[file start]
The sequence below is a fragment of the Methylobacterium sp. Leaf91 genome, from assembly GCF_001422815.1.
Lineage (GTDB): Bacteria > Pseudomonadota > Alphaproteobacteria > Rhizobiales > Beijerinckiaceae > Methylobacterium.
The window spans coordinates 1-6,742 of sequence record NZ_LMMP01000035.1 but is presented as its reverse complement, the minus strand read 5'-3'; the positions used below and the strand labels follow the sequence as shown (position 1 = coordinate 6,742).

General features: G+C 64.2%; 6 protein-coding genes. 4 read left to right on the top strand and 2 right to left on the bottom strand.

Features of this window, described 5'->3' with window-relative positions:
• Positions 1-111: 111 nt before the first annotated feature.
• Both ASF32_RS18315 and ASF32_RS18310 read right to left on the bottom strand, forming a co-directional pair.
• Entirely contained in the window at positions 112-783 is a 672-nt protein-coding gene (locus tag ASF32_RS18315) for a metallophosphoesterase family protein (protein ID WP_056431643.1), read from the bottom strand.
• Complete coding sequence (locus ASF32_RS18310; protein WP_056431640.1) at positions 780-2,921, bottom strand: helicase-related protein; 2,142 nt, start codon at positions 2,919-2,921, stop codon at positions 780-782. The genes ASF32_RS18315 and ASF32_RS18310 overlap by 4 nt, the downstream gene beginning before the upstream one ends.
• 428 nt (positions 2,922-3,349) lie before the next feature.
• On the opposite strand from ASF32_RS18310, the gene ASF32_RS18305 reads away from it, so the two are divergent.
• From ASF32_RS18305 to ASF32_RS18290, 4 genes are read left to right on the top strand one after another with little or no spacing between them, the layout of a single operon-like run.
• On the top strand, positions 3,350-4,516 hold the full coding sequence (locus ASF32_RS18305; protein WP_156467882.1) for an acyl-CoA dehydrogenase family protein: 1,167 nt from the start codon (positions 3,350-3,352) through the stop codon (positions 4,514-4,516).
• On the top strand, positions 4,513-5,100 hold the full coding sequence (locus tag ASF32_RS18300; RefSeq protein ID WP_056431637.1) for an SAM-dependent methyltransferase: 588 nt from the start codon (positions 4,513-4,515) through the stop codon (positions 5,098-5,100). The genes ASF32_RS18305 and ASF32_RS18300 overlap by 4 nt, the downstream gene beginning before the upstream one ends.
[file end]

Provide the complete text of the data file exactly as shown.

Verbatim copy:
The sequence below is a fragment of the Methylobacterium sp. Leaf91 genome, from assembly GCF_001422815.1.
Lineage (GTDB): Bacteria > Pseudomonadota > Alphaproteobacteria > Rhizobiales > Beijerinckiaceae > Methylobacterium.
The window spans coordinates 1-6,742 of sequence record NZ_LMMP01000035.1 but is presented as its reverse complement, the minus strand read 5'-3'; the positions used below and the strand labels follow the sequence as shown (position 1 = coordinate 6,742).

General features: G+C 64.2%; 6 protein-coding genes. 4 read left to right on the top strand and 2 right to left on the bottom strand.

Features of this window, described 5'->3' with window-relative positions:
• Positions 1-111: 111 nt before the first annotated feature.
• Both ASF32_RS18315 and ASF32_RS18310 read right to left on the bottom strand, forming a co-directional pair.
• Entirely contained in the window at positions 112-783 is a 672-nt protein-coding gene (locus tag ASF32_RS18315) for a metallophosphoesterase family protein (protein ID WP_056431643.1), read from the bottom strand.
• Complete coding sequence (locus ASF32_RS18310; protein WP_056431640.1) at positions 780-2,921, bottom strand: helicase-related protein; 2,142 nt, start codon at positions 2,919-2,921, stop codon at positions 780-782. The genes ASF32_RS18315 and ASF32_RS18310 overlap by 4 nt, the downstream gene beginning before the upstream one ends.
• 428 nt (positions 2,922-3,349) lie before the next feature.
• On the opposite strand from ASF32_RS18310, the gene ASF32_RS18305 reads away from it, so the two are divergent.
• From ASF32_RS18305 to ASF32_RS18290, 4 genes are read left to right on the top strand one after another with little or no spacing between them, the layout of a single operon-like run.
• On the top strand, positions 3,350-4,516 hold the full coding sequence (locus ASF32_RS18305; protein WP_156467882.1) for an acyl-CoA dehydrogenase family protein: 1,167 nt from the start codon (positions 3,350-3,352) through the stop codon (positions 4,514-4,516).
• On the top strand, positions 4,513-5,100 hold the full coding sequence (locus tag ASF32_RS18300; RefSeq protein ID WP_056431637.1) for an SAM-dependent methyltransferase: 588 nt from the start codon (positions 4,513-4,515) through the stop codon (positions 5,098-5,100). The genes ASF32_RS18305 and ASF32_RS18300 overlap by 4 nt, the downstream gene beginning before the upstream one ends.